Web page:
house deomlition Jerusalem

Demolished house in Silwan, occupied East Jerusalem, November 2014
The news from Israel Tuesday was that the finance minister had waived all building permit and rezoning requirements so as to allow the U.S. State Department to ramp up construction on a consular building in South Jerusalem that is to become the new U.S. Embassy, perhaps as early as May.

The Times of Israel reported that Minister Moshe Kahlon said he would sign the waiver because moving the embassy is such a political priority:
"As we promised, we won't let unnecessary bureaucracy delay the move of the American embassy to Jerusalem, Israel's eternal capital," he said in a statement. "...This is a strategic diplomatic move for the State of Israel."
Israel's i24 channel said this would save months or years of delays, and Yaacov Lozowick, the Israeli archivist, celebrated: "The elected politicians have succeeded in twisting the arms of the bureaucrats. This is no small feat."

The green light for the Americans only highlights the red light that Palestinians almost invariably get under the same system. They can't even wait months or years; their plans to build are routinely denied because Israel is seeking to frustrate the growth of Palestinian areas. And when they do build, Israel often comes in with bulldozers to demolish the construction. A whole organization, the Israeli Committee Against House Demolitions, arose to fight this pattern; nearly 1000 Palestinian buildings are destroyed every year. The phrase that appears most frequently in its reports is this:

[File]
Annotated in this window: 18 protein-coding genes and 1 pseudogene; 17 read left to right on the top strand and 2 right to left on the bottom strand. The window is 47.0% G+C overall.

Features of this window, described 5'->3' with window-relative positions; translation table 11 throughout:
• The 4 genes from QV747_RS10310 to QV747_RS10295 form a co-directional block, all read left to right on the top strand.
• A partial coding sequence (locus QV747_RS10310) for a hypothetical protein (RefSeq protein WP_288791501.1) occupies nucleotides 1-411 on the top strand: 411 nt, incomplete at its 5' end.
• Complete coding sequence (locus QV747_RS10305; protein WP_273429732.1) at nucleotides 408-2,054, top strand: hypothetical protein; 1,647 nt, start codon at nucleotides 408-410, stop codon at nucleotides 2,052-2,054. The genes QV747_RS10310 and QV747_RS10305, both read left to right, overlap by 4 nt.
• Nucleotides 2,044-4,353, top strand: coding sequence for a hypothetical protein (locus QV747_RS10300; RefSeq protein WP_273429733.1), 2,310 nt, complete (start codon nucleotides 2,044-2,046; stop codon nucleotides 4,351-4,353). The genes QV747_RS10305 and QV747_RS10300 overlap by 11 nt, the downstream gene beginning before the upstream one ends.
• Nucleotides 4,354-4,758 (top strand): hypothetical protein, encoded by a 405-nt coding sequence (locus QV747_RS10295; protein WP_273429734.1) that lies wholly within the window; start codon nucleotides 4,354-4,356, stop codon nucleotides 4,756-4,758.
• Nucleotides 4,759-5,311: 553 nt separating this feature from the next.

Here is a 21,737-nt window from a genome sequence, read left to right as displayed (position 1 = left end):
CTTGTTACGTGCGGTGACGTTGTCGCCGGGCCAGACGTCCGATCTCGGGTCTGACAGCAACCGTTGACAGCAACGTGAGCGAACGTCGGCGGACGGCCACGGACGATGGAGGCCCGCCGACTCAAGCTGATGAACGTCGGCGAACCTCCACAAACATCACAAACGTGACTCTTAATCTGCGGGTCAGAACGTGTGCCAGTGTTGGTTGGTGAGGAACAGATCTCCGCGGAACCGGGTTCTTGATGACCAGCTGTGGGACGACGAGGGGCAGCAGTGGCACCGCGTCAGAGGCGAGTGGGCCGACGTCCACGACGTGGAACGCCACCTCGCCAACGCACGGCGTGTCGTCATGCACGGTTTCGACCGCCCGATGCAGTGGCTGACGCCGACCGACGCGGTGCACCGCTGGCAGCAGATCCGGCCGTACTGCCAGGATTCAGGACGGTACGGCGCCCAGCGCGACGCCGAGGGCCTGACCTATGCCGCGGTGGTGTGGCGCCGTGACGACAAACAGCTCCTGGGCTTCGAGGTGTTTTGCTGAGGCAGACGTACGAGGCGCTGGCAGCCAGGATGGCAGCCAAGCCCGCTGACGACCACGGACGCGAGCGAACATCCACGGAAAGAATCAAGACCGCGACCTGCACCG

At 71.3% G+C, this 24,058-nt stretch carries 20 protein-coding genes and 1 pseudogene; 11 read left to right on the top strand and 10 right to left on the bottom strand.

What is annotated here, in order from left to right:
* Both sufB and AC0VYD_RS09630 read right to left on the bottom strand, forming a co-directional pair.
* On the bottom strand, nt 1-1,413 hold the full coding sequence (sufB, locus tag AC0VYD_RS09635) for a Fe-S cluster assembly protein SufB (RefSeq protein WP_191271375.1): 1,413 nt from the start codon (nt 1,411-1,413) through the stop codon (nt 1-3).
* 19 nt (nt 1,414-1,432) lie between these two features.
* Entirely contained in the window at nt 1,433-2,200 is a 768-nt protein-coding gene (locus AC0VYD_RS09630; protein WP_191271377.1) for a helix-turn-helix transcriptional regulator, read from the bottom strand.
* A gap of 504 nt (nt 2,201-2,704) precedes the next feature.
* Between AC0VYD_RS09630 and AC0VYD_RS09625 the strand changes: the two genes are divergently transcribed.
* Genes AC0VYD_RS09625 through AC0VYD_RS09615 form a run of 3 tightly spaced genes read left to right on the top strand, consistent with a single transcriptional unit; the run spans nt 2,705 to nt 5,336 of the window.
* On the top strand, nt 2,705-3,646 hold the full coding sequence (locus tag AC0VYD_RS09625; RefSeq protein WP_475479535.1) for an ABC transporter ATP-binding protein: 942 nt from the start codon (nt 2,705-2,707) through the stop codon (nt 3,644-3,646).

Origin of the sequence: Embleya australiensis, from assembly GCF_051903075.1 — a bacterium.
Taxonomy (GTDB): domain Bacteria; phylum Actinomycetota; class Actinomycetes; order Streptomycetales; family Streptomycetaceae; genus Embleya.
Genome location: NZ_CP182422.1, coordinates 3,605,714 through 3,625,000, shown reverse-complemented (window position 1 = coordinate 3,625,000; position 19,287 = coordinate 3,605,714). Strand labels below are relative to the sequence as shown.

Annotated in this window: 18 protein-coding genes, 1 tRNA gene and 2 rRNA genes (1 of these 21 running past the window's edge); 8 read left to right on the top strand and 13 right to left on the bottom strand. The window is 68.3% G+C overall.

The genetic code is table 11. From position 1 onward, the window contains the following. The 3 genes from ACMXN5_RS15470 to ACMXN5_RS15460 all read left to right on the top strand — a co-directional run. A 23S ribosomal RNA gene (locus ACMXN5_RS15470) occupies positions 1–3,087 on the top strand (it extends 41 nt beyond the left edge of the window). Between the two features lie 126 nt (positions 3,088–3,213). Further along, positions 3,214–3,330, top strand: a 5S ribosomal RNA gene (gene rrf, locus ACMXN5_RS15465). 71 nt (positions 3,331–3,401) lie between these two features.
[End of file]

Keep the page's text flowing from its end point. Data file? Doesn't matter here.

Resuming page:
The house was demolished on grounds of lacking an Israeli-issued building permit.
The human rights organization Adalah reported last year that permits are unobtainable to Palestinians, whether in Israel or in occupied Jerusalem:
official permits ... are technically unobtainable to [Palestinians] due to decades of systematic discrimination against Palestinian citizens of Israel in land allocation, and deliberate neglect of the land and housing rights and needs of the occupied Palestinian population in Jerusalem
Adalah said that a law passed last year "gives the state expanded administrative powers to demolish homes and seek prison sentences and more severe financial penalties as punitive measures for breaches of the state's discriminatory planning and building laws."

The building-permit process is an administrative figleaf for unequal treatment; and worse, the process is an instrument that is used by the state to stifle Palestinian life, economy and culture. This is not the "rule of law," which means that the law is applied evenly to everyone. Because the law is always applied differently when it comes to Palestinians. Though if you're in the right group you get rubber-stamped, because you're in the "strategic" interest of the state.

So the good news for the special relationship between Israel and the U.S. illuminates something else: the bureaucracy of apartheid.